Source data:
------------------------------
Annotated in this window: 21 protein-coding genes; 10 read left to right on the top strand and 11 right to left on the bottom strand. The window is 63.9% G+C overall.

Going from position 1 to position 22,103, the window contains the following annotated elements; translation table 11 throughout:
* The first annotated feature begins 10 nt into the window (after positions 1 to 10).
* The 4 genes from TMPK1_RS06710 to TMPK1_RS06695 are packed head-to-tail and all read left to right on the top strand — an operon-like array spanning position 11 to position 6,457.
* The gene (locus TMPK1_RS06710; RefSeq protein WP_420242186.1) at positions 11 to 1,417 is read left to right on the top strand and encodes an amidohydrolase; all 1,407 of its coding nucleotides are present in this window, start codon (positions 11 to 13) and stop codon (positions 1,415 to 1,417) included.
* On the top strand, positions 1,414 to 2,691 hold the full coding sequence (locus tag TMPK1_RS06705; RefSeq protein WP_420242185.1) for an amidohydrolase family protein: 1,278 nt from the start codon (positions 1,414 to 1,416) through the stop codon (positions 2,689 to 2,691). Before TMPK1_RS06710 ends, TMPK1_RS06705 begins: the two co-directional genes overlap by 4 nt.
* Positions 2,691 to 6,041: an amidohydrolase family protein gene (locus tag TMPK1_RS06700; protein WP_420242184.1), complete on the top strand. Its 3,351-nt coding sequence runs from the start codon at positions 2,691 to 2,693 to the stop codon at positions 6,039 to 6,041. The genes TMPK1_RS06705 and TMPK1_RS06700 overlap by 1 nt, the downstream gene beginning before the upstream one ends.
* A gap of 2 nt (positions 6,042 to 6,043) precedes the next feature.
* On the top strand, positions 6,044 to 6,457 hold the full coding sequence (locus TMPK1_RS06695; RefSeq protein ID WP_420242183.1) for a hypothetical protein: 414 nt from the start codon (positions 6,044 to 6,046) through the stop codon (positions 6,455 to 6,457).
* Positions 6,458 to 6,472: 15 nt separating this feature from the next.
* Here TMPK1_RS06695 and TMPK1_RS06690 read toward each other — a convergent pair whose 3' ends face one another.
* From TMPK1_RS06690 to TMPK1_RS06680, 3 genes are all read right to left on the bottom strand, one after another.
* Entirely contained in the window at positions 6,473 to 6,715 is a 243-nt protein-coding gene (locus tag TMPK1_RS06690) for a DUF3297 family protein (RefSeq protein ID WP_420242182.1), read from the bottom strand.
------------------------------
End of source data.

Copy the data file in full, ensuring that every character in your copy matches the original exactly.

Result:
Annotated in this window: 21 protein-coding genes; 10 read left to right on the top strand and 11 right to left on the bottom strand. The window is 63.9% G+C overall.

Going from position 1 to position 22,103, the window contains the following annotated elements; translation table 11 throughout:
* The first annotated feature begins 10 nt into the window (after positions 1 to 10).
* The 4 genes from TMPK1_RS06710 to TMPK1_RS06695 are packed head-to-tail and all read left to right on the top strand — an operon-like array spanning position 11 to position 6,457.
* The gene (locus TMPK1_RS06710; RefSeq protein WP_420242186.1) at positions 11 to 1,417 is read left to right on the top strand and encodes an amidohydrolase; all 1,407 of its coding nucleotides are present in this window, start codon (positions 11 to 13) and stop codon (positions 1,415 to 1,417) included.
* On the top strand, positions 1,414 to 2,691 hold the full coding sequence (locus tag TMPK1_RS06705; RefSeq protein WP_420242185.1) for an amidohydrolase family protein: 1,278 nt from the start codon (positions 1,414 to 1,416) through the stop codon (positions 2,689 to 2,691). Before TMPK1_RS06710 ends, TMPK1_RS06705 begins: the two co-directional genes overlap by 4 nt.
* Positions 2,691 to 6,041: an amidohydrolase family protein gene (locus tag TMPK1_RS06700; protein WP_420242184.1), complete on the top strand. Its 3,351-nt coding sequence runs from the start codon at positions 2,691 to 2,693 to the stop codon at positions 6,039 to 6,041. The genes TMPK1_RS06705 and TMPK1_RS06700 overlap by 1 nt, the downstream gene beginning before the upstream one ends.
* A gap of 2 nt (positions 6,042 to 6,043) precedes the next feature.
* On the top strand, positions 6,044 to 6,457 hold the full coding sequence (locus TMPK1_RS06695; RefSeq protein ID WP_420242183.1) for a hypothetical protein: 414 nt from the start codon (positions 6,044 to 6,046) through the stop codon (positions 6,455 to 6,457).
* Positions 6,458 to 6,472: 15 nt separating this feature from the next.
* Here TMPK1_RS06695 and TMPK1_RS06690 read toward each other — a convergent pair whose 3' ends face one another.
* From TMPK1_RS06690 to TMPK1_RS06680, 3 genes are all read right to left on the bottom strand, one after another.
* Entirely contained in the window at positions 6,473 to 6,715 is a 243-nt protein-coding gene (locus tag TMPK1_RS06690) for a DUF3297 family protein (RefSeq protein ID WP_420242182.1), read from the bottom strand.